“That which in the beginning may be just like poison but at the end is just like nectar and which awakens one to self-realization is said to be happiness in the mode of goodness.” (Lord Krishna, Bhagavad-gita, 18.37)
Nothing brings more joy to parents than seeing their children happy. Once a person becomes a mother or father, their attention and focus shift completely to the lives of their children. In the early years, children simply want to play all the time. If they could, they would play the entire day. Parents also love seeing their children engage in fun activities, for it brings joy to their hearts. However, we see that the elders often invoke rules and restrictions on the activities of their dependents. On the surface, it appears that the parents want to limit the amount of fun their children have, but in actuality, these rules are meant to increase the enjoyment a child feels.
As soon as a child is born, the discovery process begins. Infants love to look around and take in the new world they have been placed into. They quickly discover activities which they find enjoyable. When visiting the homes of parents with young children, it is very common to find a playroom full of toys and other such things. The child is usually quite happy in this room. While the children play, the parents get a much needed break and are able to take care of other household responsibilities. If the child could, it would play the entire day, but we see that is not the case. Good parents, mothers in particular, institute rules and regulations that the children must follow. They must wake up at a certain time, eat at certain time, and go to sleep much earlier than the parents do. These rules and regulations represent real love, for the parents’ aim is to increase the child’s enjoyment of life.
A typical example of this can be seen with the use of mittens, especially those worn by infants. A newborn really has no level of intelligence. In that sense, it is no different than an animal. Through time and discovery, the child matures and starts to understand things better, but in the beginning stages, it is up to the parents to keep the child safe and happy. Fingernails can grow quite long on infants since it is difficult for the parents to cut them off due to the tininess of the child’s fingers. As a result, an infant will often scratch itself when feeling discomfort. This then leads to cuts and scrapes, which in turn leads to crying. Crafty mothers have found a nice workaround for this; mittens. Cover the child’s hands with mittens and there will be no way for them to scratch themselves. Obviously this causes some discomfort to the infant because now its fingers are shackled throughout the day. But in the end, this restriction actually increases the enjoyment of the child, for it no longer has to deal with cuts on its face or other parts of the body.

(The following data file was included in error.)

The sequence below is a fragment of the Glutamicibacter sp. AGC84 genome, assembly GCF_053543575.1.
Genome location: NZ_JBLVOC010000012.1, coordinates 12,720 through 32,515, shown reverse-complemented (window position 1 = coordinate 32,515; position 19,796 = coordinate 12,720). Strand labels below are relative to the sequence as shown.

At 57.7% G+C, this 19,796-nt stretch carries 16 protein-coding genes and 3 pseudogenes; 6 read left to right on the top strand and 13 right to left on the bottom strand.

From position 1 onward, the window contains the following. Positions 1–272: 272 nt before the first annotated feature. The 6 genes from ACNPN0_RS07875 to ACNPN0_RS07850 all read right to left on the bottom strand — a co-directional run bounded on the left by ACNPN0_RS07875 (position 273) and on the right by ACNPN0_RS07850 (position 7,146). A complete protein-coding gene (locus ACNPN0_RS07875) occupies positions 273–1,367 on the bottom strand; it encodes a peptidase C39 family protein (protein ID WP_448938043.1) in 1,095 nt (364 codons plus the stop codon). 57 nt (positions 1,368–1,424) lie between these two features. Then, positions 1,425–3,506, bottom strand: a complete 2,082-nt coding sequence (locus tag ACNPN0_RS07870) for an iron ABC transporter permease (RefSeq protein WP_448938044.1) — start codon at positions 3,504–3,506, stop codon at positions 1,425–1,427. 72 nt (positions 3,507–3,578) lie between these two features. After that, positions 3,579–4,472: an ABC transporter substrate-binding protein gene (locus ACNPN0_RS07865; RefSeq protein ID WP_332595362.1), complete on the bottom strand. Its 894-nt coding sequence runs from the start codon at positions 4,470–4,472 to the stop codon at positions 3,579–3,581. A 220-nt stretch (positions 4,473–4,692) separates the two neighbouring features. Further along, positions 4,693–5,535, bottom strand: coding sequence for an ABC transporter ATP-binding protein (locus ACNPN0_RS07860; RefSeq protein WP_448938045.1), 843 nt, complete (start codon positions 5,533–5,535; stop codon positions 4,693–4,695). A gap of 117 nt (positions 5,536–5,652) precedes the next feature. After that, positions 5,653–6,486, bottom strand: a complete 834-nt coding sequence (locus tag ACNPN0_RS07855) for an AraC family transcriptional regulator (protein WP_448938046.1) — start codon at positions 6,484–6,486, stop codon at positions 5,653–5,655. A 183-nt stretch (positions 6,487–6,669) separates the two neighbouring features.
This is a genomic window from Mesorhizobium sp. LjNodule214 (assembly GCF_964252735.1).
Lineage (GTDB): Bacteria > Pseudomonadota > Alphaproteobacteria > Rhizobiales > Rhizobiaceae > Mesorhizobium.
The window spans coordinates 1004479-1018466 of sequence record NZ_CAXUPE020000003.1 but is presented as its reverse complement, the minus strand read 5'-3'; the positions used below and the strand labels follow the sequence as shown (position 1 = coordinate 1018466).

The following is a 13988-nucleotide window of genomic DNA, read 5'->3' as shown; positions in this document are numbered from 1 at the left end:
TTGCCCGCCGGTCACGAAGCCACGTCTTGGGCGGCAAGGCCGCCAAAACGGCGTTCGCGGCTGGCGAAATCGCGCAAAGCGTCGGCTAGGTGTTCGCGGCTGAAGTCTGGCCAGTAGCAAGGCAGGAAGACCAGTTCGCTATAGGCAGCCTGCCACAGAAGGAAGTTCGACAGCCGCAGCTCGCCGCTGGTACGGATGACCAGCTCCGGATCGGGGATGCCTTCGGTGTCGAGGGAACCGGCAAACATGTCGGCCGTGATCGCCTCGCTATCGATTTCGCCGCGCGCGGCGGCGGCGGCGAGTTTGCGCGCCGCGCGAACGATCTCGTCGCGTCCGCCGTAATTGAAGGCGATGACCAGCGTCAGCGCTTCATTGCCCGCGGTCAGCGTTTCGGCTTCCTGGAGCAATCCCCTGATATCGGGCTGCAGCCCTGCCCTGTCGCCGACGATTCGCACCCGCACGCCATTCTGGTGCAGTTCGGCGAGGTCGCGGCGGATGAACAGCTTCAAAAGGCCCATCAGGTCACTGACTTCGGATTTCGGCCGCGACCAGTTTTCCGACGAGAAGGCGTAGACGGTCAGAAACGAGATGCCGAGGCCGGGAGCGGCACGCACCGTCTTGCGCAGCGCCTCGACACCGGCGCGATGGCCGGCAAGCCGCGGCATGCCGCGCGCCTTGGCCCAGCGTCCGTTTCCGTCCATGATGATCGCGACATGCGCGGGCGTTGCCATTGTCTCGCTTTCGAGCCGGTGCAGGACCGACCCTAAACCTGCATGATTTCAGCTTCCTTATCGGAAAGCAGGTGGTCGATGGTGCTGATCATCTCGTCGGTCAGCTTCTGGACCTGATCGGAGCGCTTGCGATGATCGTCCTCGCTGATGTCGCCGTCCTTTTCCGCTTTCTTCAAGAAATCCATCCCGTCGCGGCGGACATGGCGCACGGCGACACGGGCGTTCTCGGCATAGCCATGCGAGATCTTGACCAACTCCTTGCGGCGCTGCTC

When children get older, they love to go out and play with their friends. When Lord Krishna personally appeared on earth around five thousand years ago, He enjoyed many such childhood pastimes in Vrindavana. Growing up under the care of His foster parents, Nanda Maharaja and Mother Yashoda, Krishna would go out and play with the other cowherd boys of Vrindavana every day. They did all the typical things you would expect children to do. They ran around, wrestled with each other, and even went on picnics. Mother Yashoda would have to call Krishna and His brother, Balarama, to come home to eat every day. If not for her attention, the children would have stayed out all night simply playing.
Mothers of today have similar issues to contend with. Vrindavana is in India, which generally has a tropical climate throughout the year. In America, the winters are much harsher, especially in the northeastern section of the country. The child’s desire to play doesn’t depend on the weather however, so even in the winter, children love to go out and play with their friends. When there is snow on the ground, it can be even more fun. American style football is a lot of fun to play when it’s snowing. Kids can also build snowmen or get into snowball fights. In fact, the only people who really enjoy snow are the children since it means playtime and time off from school.
During the winter, mothers have to redouble their efforts. Before their child runs out the door and into the harsh cold, a good mother makes sure that the child is properly dressed. Gloves, a hat, and a scarf are a must, otherwise the child is not let out of the house. This is done to prevent the child from getting sick while playing out in the cold. These regulations are imposed to increase the child’s enjoyment.